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By Laura McHale Holland
Last May, when Italian-born Patrizia Guiotto accepted the post of principal at St. Philip School, a 68-year-old elementary school on Elizabeth Street, she welcomed the opportunity despite the challenges of a shrinking enrollment. The number of students at the parochial school had gradually declined from 250 in 2000 to about 200 last year.
Utilizing her past experience as an administrator of a small private school in Switzerland, Guiotto began implementing what she calls a child-centered approach to education. She is confident it will translate into success for St. Philip's students--and for the school as a whole.
"I'm progressive in the sense that I look forward rather than at what has been done before," says Guiotto. "I believe in progressing in small steps, and I look at the whole child. I don't just look at the educational goals. I also look at the best environment and the best way for each child to achieve them."
Word must have gotten out already. Enrollment is up by several students this year, Guiotto reports, and there's a good chance it could go higher.
Recognizing that all students learn differently, Guiotto has recruited a full-time reading specialist and an after-school educational therapist for St. Philip's. She has forged alliances with organizations such as 826 Valencia, the de Young Museum, and the San Francisco Symphony, in order to offer free after-school tutoring, writing workshops, and arts and music programs. She also plans to expand existing after-school programs.
"We have tutoring and guitar lessons in place. And I'm in the process of gathering resources, contacting companies and individuals," Guiotto says. "I sent out a questionnaire at the end of last school year asking for input on what programs parents would like to see at the school. I really want to give the community a voice in what activities we provide. So we'll see what they have in mind when school starts."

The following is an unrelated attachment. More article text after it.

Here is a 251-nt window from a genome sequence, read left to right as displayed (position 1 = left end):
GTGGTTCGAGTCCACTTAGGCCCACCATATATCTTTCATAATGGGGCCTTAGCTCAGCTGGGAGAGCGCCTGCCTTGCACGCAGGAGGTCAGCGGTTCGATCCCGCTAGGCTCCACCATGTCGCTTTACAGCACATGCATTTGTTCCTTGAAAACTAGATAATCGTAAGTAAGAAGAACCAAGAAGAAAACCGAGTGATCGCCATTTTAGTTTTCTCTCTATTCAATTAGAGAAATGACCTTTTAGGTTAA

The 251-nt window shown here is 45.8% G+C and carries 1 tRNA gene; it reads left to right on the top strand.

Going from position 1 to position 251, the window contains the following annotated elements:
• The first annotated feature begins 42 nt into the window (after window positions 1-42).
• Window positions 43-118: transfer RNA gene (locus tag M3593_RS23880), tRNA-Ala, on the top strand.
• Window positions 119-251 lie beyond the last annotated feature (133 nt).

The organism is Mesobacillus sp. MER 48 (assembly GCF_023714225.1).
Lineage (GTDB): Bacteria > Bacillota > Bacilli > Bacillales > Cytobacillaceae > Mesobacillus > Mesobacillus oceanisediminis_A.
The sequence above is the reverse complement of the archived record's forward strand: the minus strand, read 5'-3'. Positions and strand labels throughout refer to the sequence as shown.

Guiotto observed that the teachers at St. Philip's are among the best she has ever worked with, both in public and private schools. (Her background also includes founding a consulting firm in Boise, Idaho, which specializes in designing and implementing training to improve students' performance.) She hopes Noe Valley parents will consider St. Philip's a viable alternative to either private or public school.
"I think the steady little decline in our enrollment had a lot to do with people moving out to the suburbs," she says. "Also, since the dot-com bubble burst, the economy hasn't been as good as it was. People have been afraid they can't afford a parochial school. A lot of them don't know that a private school is more than double what we charge, but the quality of education is way up there [at St. Philip's]. Almost all of our students who apply to Lowell, for example, get accepted."
For more information about St. Philip School, please contact Patrizia Guiotto at email@example.com or 415-824-8467.